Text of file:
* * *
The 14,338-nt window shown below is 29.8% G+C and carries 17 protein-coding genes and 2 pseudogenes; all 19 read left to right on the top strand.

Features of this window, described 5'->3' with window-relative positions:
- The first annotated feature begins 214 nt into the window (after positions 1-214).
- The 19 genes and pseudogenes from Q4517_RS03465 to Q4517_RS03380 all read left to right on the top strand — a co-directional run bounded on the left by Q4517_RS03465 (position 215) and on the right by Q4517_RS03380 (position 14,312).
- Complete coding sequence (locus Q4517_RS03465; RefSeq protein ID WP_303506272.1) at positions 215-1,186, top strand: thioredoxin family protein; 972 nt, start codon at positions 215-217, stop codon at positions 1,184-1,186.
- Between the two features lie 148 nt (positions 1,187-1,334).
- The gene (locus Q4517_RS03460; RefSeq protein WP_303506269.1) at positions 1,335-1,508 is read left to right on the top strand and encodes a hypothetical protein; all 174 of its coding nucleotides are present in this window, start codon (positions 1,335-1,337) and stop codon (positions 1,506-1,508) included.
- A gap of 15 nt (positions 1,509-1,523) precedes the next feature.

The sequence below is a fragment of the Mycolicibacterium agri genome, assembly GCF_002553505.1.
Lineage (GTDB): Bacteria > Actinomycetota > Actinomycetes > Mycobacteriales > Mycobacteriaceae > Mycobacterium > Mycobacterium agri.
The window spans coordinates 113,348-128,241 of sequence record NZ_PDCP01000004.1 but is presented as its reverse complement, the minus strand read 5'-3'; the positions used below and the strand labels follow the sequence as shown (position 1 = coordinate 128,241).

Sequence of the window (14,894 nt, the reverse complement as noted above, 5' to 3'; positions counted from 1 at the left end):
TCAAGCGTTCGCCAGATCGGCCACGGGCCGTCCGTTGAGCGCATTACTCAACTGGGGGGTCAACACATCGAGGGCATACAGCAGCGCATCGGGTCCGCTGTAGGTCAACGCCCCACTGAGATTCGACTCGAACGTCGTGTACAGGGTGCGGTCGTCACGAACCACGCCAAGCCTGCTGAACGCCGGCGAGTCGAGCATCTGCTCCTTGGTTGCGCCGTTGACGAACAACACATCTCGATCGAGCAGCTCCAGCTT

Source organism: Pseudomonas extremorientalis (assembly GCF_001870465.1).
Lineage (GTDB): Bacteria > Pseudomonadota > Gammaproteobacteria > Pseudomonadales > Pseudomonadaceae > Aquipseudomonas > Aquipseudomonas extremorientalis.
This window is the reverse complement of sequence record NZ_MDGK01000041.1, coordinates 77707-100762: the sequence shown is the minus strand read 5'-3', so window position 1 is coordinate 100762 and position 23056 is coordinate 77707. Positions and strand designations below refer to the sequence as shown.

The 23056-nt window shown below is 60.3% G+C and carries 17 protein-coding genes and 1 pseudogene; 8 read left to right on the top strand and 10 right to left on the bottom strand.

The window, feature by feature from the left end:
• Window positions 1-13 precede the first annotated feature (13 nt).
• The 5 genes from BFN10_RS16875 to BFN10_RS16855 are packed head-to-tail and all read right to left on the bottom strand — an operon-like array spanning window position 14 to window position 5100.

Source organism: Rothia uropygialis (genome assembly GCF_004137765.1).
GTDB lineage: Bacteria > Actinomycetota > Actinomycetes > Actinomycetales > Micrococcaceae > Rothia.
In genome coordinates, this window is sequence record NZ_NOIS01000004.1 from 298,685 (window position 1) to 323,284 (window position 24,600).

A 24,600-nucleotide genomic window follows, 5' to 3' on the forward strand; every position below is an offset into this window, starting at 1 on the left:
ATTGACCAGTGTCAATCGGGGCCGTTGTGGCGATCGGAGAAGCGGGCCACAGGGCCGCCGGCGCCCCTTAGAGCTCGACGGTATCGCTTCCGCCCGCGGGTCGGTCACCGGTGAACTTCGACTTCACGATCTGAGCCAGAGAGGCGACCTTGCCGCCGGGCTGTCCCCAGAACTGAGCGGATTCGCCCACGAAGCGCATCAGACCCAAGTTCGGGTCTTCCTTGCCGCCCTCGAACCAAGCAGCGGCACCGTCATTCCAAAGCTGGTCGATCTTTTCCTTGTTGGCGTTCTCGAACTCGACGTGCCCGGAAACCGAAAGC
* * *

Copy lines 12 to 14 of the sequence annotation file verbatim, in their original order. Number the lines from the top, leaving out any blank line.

Sequence of the window (14,894 nt, the reverse complement as noted above, 5' to 3'; positions counted from 1 at the left end):
TCAAGCGTTCGCCAGATCGGCCACGGGCCGTCCGTTGAGCGCATTACTCAACTGGGGGGTCAACACATCGAGGGCATACAGCAGCGCATCGGGTCCGCTGTAGGTCAACGCCCCACTGAGATTCGACTCGAACGTCGTGTACAGGGTGCGGTCGTCACGAACCACGCCAAGCCTGCTGAACGCCGGCGAGTCGAGCATCTGCTCCTTGGTTGCGCCGTTGACGAACAACACATCTCGATCGAGCAGCTCCAGCTT

Source organism: Pseudomonas extremorientalis (assembly GCF_001870465.1).